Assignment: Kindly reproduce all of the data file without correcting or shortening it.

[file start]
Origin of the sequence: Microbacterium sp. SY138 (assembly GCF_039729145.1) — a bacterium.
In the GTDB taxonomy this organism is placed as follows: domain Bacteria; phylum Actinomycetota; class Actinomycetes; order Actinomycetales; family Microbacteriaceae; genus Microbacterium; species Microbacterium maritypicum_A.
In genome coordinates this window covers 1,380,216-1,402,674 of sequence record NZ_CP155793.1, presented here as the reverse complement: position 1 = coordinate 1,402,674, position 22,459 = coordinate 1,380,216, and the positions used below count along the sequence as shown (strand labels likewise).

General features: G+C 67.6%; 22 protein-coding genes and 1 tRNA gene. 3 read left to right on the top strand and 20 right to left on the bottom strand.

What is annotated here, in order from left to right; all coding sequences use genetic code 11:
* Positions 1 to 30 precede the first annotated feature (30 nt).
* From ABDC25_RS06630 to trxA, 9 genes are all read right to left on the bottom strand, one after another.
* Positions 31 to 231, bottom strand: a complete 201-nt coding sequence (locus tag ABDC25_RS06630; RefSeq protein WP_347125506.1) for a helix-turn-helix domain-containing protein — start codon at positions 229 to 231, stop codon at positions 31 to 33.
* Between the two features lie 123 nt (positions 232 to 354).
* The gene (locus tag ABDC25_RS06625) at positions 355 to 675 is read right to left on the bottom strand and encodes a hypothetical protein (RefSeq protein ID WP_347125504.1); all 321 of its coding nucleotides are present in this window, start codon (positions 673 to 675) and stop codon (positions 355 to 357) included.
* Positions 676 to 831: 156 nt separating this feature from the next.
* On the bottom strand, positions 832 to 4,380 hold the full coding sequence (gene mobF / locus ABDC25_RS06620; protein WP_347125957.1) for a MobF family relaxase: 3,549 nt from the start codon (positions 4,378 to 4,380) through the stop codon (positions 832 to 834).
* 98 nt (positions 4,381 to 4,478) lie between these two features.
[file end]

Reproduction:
Origin of the sequence: Microbacterium sp. SY138 (assembly GCF_039729145.1) — a bacterium.
In the GTDB taxonomy this organism is placed as follows: domain Bacteria; phylum Actinomycetota; class Actinomycetes; order Actinomycetales; family Microbacteriaceae; genus Microbacterium; species Microbacterium maritypicum_A.
In genome coordinates this window covers 1,380,216-1,402,674 of sequence record NZ_CP155793.1, presented here as the reverse complement: position 1 = coordinate 1,402,674, position 22,459 = coordinate 1,380,216, and the positions used below count along the sequence as shown (strand labels likewise).

General features: G+C 67.6%; 22 protein-coding genes and 1 tRNA gene. 3 read left to right on the top strand and 20 right to left on the bottom strand.

What is annotated here, in order from left to right; all coding sequences use genetic code 11:
* Positions 1 to 30 precede the first annotated feature (30 nt).
* From ABDC25_RS06630 to trxA, 9 genes are all read right to left on the bottom strand, one after another.
* Positions 31 to 231, bottom strand: a complete 201-nt coding sequence (locus tag ABDC25_RS06630; RefSeq protein WP_347125506.1) for a helix-turn-helix domain-containing protein — start codon at positions 229 to 231, stop codon at positions 31 to 33.
* Between the two features lie 123 nt (positions 232 to 354).
* The gene (locus tag ABDC25_RS06625) at positions 355 to 675 is read right to left on the bottom strand and encodes a hypothetical protein (RefSeq protein ID WP_347125504.1); all 321 of its coding nucleotides are present in this window, start codon (positions 673 to 675) and stop codon (positions 355 to 357) included.
* Positions 676 to 831: 156 nt separating this feature from the next.
* On the bottom strand, positions 832 to 4,380 hold the full coding sequence (gene mobF / locus ABDC25_RS06620; protein WP_347125957.1) for a MobF family relaxase: 3,549 nt from the start codon (positions 4,378 to 4,380) through the stop codon (positions 832 to 834).
* 98 nt (positions 4,381 to 4,478) lie between these two features.